Amazon is cracking down on Prime account sharing.
The retailer’s Prime service has become a growing focus for the company in recent years, with a nationwide advertising campaign designed to encourage sign-ups to the scheme. An annual membership costs £79, including free next-day UK delivery, Prime Instant Video, a Kindle lending library and – most recently introduced – Prime Music.
The digital media subscription packages have been increasingly diversified over time, from eBooks and TV and films to music. While each are available separately – Prime Instant Video costs £5.99 a month solo – they are designed to add value to the overall Prime account, which, thanks to the free delivery, often boosts spending on Amazon products.
Amazon, though, has come up against the same problem as Netflix and other subscription services: account sharing.
Research this year by Parks Associates found that 11 per cent of US households share accounts on SVOD services, with 8 per cent using an account held by someone else outside of their home. 5 per cent of Amazon Prime customers share accounts.
As a result, Amazon is losing out on potential revenue from multiple subscribers instead of workmates or friends pooling together for one collective account. It may be a relatively small proportion of its income, but the retailer has already taken action, introducing new limits on account sharing. As of the start of this month, an “Amazon Household” can contain up to six members: two adults, each with their own Amazon account, and up to four children, who don’t need Amazon accounts in order to be a part of the household.
Free trial or paid Amazon Prime members can share certain Amazon Prime benefits with one other adult by forming an “Amazon Household”. The following benefits can be shared between two adult household members: Amazon Prime Delivery Benefits, Prime Instant Video (streaming only) and Kindle Owners’ Lending Library.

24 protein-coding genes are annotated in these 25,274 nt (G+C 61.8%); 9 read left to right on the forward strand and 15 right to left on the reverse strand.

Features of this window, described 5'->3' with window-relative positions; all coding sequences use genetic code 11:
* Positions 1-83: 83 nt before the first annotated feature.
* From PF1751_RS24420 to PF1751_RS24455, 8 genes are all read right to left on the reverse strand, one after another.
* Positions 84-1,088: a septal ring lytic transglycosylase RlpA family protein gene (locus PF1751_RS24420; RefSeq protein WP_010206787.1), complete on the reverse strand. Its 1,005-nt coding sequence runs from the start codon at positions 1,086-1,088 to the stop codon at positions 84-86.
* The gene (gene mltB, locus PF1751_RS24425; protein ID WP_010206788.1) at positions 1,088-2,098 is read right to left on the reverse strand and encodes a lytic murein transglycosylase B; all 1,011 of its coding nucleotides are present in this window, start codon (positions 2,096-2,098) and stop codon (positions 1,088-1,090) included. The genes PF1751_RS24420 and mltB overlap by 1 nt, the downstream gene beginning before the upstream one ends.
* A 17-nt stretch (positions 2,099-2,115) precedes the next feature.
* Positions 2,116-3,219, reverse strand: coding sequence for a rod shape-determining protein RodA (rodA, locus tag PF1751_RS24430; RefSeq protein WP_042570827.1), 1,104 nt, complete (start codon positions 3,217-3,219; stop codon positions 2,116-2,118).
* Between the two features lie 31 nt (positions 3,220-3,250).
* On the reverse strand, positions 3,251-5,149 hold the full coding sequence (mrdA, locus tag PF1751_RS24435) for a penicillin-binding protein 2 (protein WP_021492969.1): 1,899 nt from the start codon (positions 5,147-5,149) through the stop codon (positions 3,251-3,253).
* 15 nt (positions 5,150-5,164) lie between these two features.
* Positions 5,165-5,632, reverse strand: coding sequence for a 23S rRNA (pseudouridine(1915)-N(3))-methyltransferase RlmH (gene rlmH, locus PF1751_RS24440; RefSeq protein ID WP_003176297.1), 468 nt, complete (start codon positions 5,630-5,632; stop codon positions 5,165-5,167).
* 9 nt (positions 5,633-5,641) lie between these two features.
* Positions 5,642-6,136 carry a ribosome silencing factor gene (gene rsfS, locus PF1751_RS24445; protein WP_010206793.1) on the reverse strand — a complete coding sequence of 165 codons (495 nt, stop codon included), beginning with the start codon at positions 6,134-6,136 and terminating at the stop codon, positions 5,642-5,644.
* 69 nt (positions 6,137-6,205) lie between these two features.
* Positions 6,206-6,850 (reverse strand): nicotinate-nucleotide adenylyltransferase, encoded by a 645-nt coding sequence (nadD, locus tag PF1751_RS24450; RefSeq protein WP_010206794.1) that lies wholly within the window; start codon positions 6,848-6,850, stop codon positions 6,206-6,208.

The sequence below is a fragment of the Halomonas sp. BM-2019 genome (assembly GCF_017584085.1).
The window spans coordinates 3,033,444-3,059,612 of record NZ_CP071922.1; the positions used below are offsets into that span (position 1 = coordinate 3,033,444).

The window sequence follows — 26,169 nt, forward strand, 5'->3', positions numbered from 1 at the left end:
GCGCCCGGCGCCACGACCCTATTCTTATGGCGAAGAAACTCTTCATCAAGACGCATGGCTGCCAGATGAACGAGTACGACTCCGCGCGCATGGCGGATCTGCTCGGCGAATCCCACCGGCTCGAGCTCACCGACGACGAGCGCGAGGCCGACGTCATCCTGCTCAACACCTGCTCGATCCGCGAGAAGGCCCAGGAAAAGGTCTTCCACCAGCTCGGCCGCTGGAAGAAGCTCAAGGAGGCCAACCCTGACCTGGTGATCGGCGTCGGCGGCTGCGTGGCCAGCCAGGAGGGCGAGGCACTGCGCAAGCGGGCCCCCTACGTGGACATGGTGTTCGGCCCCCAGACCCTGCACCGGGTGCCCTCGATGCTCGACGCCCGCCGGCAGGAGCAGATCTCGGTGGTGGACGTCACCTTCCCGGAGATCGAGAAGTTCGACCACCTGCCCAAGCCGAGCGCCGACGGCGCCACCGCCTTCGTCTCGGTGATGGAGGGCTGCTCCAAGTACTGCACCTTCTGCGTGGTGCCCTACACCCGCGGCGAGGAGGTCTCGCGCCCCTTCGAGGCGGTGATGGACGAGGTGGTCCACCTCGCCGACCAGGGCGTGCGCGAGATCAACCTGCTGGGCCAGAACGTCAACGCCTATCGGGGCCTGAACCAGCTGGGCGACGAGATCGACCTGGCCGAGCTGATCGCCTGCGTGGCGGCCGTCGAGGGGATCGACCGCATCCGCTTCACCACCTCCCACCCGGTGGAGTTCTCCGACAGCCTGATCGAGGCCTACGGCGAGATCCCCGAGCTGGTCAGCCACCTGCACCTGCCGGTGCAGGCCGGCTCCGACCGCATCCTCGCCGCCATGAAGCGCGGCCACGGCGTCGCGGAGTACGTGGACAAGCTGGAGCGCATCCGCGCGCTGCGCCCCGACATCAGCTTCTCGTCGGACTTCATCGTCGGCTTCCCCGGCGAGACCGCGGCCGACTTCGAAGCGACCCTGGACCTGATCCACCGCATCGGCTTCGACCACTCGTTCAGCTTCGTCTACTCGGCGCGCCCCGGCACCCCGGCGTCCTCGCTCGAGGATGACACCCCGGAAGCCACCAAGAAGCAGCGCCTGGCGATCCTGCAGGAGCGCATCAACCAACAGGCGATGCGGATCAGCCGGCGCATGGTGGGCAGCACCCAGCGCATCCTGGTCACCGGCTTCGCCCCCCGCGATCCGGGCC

“To share content and Amazon Prime benefits, both adult account holders need to authorise each other to use payment cards associated with their Amazon accounts for purchases at Amazon,” explains the retailer.
Amazon Student Prime members (free trial or paid) or invited guests of other Prime members can’t share their benefits, but other types of Amazon Prime members can share eligible benefits with those types of members.
Amazon, though, is not as badly affected as Netflix, which currently sees 11 per cent of its subscribers share accounts with others who do not pay the monthly fee. Netflix has taken its own measures by upping the prices for those hoping to stream on multiple screens at the same time: for two simultaneous streams, a number you could expect from a typical household, it costs £7.49 a month. For four simultaneous streams, a number more associated with larger households, perhaps belonging to students, or those sharing accounts with other people outside of their home address, it costs £8.99 a month.